Donner Summit, 7,240’ (Nevada County). The name is linked to tragedy. In 1846-47 an 81-member party of immigrants led by George and Jacob Donner was forced to winter-over adjacent to Donner Lake. Thirty-six died from cold and starvation. Today motorists in large numbers speed over Interstate 80 all the time. Others cross on Amtrak trains using Union Pacific tracks. The summit is about nine miles west of Truckee. In 1913, the ‘Lincoln Highway,’ the first road across America, was routed over Donner Pass. Keeping the road open in winter is sometimes extremely challenging. With 415 inches (over 34 feet) of average annual snow fall, Donner Pass is one of the snowiest places in the U.S.
Henness Pass, 6,920’, (Nevada County). Credit for pioneering the route is given to Patrick Henness in about 1849 or 1850. Prior to the completion of the transcontinental railroad in May 1869, Henness was one of the two or three most heavily traveled routes over the Sierra. But when the trains came in, the use of the Henness Pass quickly dwindled to nearly nothing.
Today, Henness Pass is largely reduced to an adventure route. A knowledgeable person told me the route should not be undertaken by ordinary cars. One should have 4-wheel drive or at least extra high clearance. Another knowledgeable person begged to differ. He thought regular cars could make it through at least during the summer. Wanting a third opinion, I went through with friends on June 20, 2009. We encountered 14 miles of unpaved road, and progress was slow, generally in the 10 to 15 mile an hour range, but making it through never posed a real problem. (We drove only as far as the intersection with Hwy. 89, 11 miles east of the pass.)
An article in the Grass Valley Union of July 26, 2008, puts some core history in short compass: “Commencing in 1860 and continuing for some nine years, the Henness Pass Road was one of the busiest Sierra crossings. This route was favored by teamsters and stage drivers over the Placerville route because of its lower elevation and easier grades. The route was given up by most teamsters when the Central Pacific Railroad was completed in 1869.”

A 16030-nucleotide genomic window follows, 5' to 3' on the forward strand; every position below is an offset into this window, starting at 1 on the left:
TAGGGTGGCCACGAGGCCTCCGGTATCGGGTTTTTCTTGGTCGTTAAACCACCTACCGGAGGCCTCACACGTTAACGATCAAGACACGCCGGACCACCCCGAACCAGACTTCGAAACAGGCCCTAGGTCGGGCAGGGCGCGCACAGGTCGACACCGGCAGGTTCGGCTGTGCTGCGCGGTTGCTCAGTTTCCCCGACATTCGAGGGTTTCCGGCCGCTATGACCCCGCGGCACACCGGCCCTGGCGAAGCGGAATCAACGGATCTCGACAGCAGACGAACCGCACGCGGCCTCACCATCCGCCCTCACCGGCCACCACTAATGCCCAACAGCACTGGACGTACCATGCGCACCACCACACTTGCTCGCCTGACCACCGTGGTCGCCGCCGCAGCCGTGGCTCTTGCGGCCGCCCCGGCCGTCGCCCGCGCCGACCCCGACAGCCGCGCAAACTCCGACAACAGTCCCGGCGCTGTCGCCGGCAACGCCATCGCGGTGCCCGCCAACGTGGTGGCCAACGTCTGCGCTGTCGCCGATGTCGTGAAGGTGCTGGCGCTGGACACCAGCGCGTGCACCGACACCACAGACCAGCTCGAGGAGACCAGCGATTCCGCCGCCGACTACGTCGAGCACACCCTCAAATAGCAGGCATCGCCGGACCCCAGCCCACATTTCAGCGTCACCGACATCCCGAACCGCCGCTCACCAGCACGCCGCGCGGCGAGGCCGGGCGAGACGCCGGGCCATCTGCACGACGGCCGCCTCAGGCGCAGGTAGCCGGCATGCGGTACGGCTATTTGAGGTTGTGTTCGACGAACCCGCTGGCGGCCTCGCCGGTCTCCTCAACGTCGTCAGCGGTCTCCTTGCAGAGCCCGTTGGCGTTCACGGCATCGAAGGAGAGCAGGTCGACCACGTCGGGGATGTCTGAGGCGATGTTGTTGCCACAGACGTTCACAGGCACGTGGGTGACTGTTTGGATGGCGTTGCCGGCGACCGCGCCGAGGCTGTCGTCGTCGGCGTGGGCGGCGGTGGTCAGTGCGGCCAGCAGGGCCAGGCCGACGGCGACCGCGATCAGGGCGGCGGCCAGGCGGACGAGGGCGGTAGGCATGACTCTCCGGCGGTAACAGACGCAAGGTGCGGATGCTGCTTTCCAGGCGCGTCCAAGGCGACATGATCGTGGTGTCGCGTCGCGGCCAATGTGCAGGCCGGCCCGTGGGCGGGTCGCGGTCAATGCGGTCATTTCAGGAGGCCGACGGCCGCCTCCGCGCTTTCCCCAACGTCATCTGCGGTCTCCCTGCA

During its heyday, traffic became so heavy that freight wagons were required to run during the day and stagecoaches during the night. Even now in the 21st century, wagons put in a very occasional appearance. There’s a group that organizes a wagon train every July.
If wagons are not your ‘thing,’ you may wish to contact two organizations offering more contemporary approaches. I have in mind the Henness Pass Highway Association, and the California Association of 4-Wheel Drive Clubs.
Historically, the route was viewed as connecting Marysville, California, with Virginia City, Nevada. Today, the Henness Pass Road, such as it is or remains, may be regarded as a summer link connecting Camptonville on Hwy. 49 with Verdi, Nevada, on I-80.
Yuba Pass, 6,701’ (Sierra County). There’s a legitimate question here: Should Yuba Pass be included on this list or not? The road over the pass (Hwy. 49) does not begin in the Central Valley. Should that stand as a disqualification? On the other hand, Hwy. 49 does cross a summit which divides waters flowing to the Sacramento Valley from waters flowing into the Great Basin. Should that stand as a qualification?
I’m tilted toward inclusion. If you want to check out this pass personally, simply drive east from Marysville to Grass Valley using Highway 20, then turn left on Hwy. 49, and proceed up the Yuba River Canyon through Downieville and Sierra City. That will take you to the pass. Continue on and you will soon come to where Hwy. 49 ends as it tees into Hwy. 89. Take 89 south and in due course you’ll find yourself in Truckee and further on Lake Tahoe.
The Yuba River was originally given by Whites the Indian name of Henneet. John Sutter, of Sutter’s Fort fame, changed the name to Yubu after the Maidu village near the confluence of the Yuba and Feather Rivers. The County, the City and the Pass have all taken their names from the River. Yuba County, one of the original 27, was created and named on February 18, 1850.
Beckwourth Pass, 5,212’ (Plumas County). This pass, on the Feather River Highway (Hwy. 70) 20 miles east of Portola, and 25 miles northwest of Reno, is named for James P. Beckwourth, a colorful frontiersman who was born in Virginia and traveled to California in 1844. There have been various spellings of his name. He is credited with discovering the pass which bears his name in 1850. It soon became an important immigrant route, crossing Plumas and Butte Counties, and ending in Marysville. Beckwourth built a home in Sierra Valley in 1852 and set up a trading post. In the course of time, the pass was used by the Western Pacific Railroad. A tunnel goes under the actual pass. Railroad surveyors succeeded in plotting the crossing of the Sierra without ever exceeding a one percent grade. Remarkable! To achieve that, they prescribed a loop near the hamlet of Spring Garden.